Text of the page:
Tucked away inside the deceivably simple folding cover is an interesting and complex set of overlapping photobooks. The entirety focuses on selected moments of a road-trip journey, which in this case Sitar’s subject is the Pacific coast of the United States.
Interior and three books – America, My Way
The three interior photobooks have a shared text but vary in regard to the photographic plates, where some of the images and text are repeated and common to all three book copies. To help illustrate, I have included examples below of the two alternative layouts; unique or shared.
I find that this is an interesting way to explore the differences in that can occur when experiencing a road trip amongst friends. It seems that whenever we gather after one of these events, regardless of length or duration, there are those things seen uniquely and others experienced as a group. The repeated photographs represent those events that for whatever reason are seared into the shared memory and become a common touch point.
Likewise, this is a very nice narrative on the aspects of memory and its preservation. The photographs that vary are a reflection of our individuality in looking and seeing, as well as how memory will change events over time.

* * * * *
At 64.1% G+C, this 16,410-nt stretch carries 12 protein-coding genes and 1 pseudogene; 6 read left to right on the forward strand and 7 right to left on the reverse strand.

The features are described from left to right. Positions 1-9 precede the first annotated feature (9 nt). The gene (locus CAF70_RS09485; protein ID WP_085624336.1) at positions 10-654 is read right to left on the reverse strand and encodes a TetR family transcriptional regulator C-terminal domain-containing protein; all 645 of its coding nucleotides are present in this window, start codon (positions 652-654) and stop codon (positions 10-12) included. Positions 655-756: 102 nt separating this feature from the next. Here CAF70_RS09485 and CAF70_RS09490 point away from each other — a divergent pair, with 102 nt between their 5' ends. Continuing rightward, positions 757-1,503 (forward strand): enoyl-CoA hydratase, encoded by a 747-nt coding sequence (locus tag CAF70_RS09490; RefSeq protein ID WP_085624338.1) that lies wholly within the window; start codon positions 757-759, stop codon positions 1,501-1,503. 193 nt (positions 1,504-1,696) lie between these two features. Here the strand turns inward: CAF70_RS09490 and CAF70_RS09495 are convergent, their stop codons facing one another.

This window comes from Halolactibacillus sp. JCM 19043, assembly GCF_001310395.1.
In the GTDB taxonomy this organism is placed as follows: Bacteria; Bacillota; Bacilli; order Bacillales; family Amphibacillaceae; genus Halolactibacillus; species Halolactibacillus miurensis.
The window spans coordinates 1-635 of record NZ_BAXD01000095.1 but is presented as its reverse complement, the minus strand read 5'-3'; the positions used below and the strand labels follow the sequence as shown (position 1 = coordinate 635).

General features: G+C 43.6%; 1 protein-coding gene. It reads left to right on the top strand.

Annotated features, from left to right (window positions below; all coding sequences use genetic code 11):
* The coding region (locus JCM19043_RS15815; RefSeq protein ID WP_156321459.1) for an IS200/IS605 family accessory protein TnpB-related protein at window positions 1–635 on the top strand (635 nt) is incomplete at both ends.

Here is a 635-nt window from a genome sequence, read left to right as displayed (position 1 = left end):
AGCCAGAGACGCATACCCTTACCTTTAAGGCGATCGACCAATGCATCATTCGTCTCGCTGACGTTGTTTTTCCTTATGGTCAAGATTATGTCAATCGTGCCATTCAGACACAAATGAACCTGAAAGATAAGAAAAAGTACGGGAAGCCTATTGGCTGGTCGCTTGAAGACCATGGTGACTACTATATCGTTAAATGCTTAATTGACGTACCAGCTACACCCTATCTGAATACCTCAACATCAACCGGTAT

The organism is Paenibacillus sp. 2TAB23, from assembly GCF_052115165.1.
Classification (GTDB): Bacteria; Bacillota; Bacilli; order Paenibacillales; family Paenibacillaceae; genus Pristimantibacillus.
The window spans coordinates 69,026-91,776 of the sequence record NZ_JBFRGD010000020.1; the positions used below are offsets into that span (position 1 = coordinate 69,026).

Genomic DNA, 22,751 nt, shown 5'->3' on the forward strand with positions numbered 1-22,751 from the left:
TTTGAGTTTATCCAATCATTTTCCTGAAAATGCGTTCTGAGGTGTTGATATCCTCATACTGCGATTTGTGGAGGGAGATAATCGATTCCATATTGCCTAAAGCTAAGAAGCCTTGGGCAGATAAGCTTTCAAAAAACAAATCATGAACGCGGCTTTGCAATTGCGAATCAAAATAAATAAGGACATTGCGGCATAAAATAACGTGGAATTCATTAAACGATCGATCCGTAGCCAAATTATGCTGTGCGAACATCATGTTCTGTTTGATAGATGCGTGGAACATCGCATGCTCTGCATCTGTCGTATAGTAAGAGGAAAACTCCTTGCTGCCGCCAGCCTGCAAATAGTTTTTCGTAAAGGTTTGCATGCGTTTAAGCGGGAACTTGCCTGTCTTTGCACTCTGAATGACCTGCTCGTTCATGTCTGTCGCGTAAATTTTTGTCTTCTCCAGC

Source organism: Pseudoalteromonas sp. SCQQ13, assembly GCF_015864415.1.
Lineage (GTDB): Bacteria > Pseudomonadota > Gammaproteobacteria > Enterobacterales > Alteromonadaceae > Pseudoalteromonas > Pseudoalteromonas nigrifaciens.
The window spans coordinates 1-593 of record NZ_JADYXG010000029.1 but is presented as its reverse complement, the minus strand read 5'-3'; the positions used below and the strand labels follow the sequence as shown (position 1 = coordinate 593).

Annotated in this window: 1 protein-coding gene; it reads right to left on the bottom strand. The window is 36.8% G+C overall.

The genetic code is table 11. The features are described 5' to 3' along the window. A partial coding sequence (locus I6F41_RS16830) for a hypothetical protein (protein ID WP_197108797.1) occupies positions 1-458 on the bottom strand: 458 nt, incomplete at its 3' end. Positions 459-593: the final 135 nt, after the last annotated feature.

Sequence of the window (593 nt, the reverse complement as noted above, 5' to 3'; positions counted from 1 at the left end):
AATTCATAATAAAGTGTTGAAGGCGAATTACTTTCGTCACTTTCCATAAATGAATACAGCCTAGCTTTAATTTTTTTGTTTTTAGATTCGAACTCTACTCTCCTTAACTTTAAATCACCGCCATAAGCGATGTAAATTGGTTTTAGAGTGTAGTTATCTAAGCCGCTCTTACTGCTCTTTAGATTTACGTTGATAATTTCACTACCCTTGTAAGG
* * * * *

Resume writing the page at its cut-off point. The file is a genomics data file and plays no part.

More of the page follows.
Another alternative in reading these books is offed by Sitar as “to show the vast amount of possibilities that a journey can offer.” These books can be read singularly or as a group to create a triptych that increases the complexity of this narrative.
As a book object, it is rather complex and layered. The outer folding cover, with the essay by James A. Reeves printed on the interior side, is complete with a magnetic closure. The three interior stiff-cover photobooks are four-color offset printing with saddle stitch binding.
Note: getting the color balance correct for the book interiors was very vexing this time, so just know that all of the books have the same off-white color of paper for each of the three books. I will take the credit for not getting the color corrected. Please limit your use of poison darts to just three.